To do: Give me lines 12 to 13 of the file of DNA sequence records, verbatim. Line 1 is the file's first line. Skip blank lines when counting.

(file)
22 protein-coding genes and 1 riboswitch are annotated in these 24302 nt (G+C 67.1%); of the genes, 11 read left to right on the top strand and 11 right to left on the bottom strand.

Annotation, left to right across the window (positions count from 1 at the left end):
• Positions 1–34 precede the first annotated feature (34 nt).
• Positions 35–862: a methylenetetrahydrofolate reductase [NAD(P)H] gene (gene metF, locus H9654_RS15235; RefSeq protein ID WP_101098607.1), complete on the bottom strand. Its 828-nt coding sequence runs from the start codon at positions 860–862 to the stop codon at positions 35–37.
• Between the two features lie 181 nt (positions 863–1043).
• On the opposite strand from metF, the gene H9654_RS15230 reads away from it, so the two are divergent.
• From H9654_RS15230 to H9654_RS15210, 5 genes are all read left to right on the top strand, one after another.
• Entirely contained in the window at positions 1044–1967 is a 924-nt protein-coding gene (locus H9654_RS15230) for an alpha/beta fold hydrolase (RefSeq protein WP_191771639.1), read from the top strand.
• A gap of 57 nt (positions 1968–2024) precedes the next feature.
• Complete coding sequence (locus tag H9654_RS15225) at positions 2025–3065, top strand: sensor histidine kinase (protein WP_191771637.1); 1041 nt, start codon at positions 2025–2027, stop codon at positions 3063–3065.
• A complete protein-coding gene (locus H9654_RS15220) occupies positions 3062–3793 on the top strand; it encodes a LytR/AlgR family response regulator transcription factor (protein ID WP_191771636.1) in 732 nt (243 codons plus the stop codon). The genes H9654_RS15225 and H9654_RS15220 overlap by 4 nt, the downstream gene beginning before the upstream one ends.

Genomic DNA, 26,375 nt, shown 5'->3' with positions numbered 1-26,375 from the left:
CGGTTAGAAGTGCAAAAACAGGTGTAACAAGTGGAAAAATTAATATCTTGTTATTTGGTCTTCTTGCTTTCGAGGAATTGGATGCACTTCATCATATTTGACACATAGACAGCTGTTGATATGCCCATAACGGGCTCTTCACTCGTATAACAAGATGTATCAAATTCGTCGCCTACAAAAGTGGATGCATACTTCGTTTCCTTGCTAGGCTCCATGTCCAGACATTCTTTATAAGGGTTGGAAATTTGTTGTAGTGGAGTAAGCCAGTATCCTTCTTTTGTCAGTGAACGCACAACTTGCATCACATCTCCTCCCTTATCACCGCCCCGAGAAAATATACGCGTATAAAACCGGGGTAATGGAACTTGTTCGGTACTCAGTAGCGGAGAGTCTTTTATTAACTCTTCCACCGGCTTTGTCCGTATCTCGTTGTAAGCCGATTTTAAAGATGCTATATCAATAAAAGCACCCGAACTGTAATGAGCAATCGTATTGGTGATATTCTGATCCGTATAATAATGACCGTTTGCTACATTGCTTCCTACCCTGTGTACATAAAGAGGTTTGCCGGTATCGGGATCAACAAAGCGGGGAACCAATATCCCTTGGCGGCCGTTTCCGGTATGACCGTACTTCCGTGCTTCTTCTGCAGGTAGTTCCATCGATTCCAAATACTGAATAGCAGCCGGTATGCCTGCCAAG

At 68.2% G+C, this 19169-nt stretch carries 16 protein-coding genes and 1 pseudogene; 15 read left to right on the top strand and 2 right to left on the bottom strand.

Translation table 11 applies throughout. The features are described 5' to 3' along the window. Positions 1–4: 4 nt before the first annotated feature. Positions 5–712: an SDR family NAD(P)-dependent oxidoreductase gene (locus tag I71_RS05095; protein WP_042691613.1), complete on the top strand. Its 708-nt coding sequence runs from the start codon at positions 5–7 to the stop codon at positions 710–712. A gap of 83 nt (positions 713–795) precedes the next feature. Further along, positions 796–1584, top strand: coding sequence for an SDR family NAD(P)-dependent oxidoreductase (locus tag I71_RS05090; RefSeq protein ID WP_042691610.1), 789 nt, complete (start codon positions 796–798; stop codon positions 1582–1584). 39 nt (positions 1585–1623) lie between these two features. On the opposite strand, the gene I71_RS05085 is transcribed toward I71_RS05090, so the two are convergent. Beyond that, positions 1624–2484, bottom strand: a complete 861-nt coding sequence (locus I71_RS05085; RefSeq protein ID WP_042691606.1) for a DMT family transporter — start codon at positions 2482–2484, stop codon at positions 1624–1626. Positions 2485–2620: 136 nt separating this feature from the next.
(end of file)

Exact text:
Genomic DNA, 26,375 nt, shown 5'->3' with positions numbered 1-26,375 from the left:
CGGTTAGAAGTGCAAAAACAGGTGTAACAAGTGGAAAAATTAATATCTTGTTATTTGGTCTTCTTGCTTTCGAGGAATTGGATGCACTTCATCATATTTGACACATAGACAGCTGTTGATATGCCCATAACGGGCTCTTCACTCGTATAACAAGATGTATCAAATTCGTCGCCTACAAAAGTGGATGCATACTTCGTTTCCTTGCTAGGCTCCATGTCCAGACATTCTTTATAAGGGTTGGAAATTTGTTGTAGTGGAGTAAGCCAGTATCCTTCTTTTGTCAGTGAACGCACAACTTGCATCACATCTCCTCCCTTATCACCGCCCCGAGAAAATATACGCGTATAAAACCGGGGTAATGGAACTTGTTCGGTACTCAGTAGCGGAGAGTCTTTTATTAACTCTTCCACCGGCTTTGTCCGTATCTCGTTGTAAGCCGATTTTAAAGATGCTATATCAATAAAAGCACCCGAACTGTAATGAGCAATCGTATTGGTGATATTCTGATCCGTATAATAATGACCGTTTGCTACATTGCTTCCTACCCTGTGTACATAAAGAGGTTTGCCGGTATCGGGATCAACAAAGCGGGGAACCAATATCCCTTGGCGGCCGTTTCCGGTATGACCGTACTTCCGTGCTTCTTCTGCAGGTAGTTCCATCGATTCCAAATACTGAATAGCAGCCGGTATGCCTGCCAAG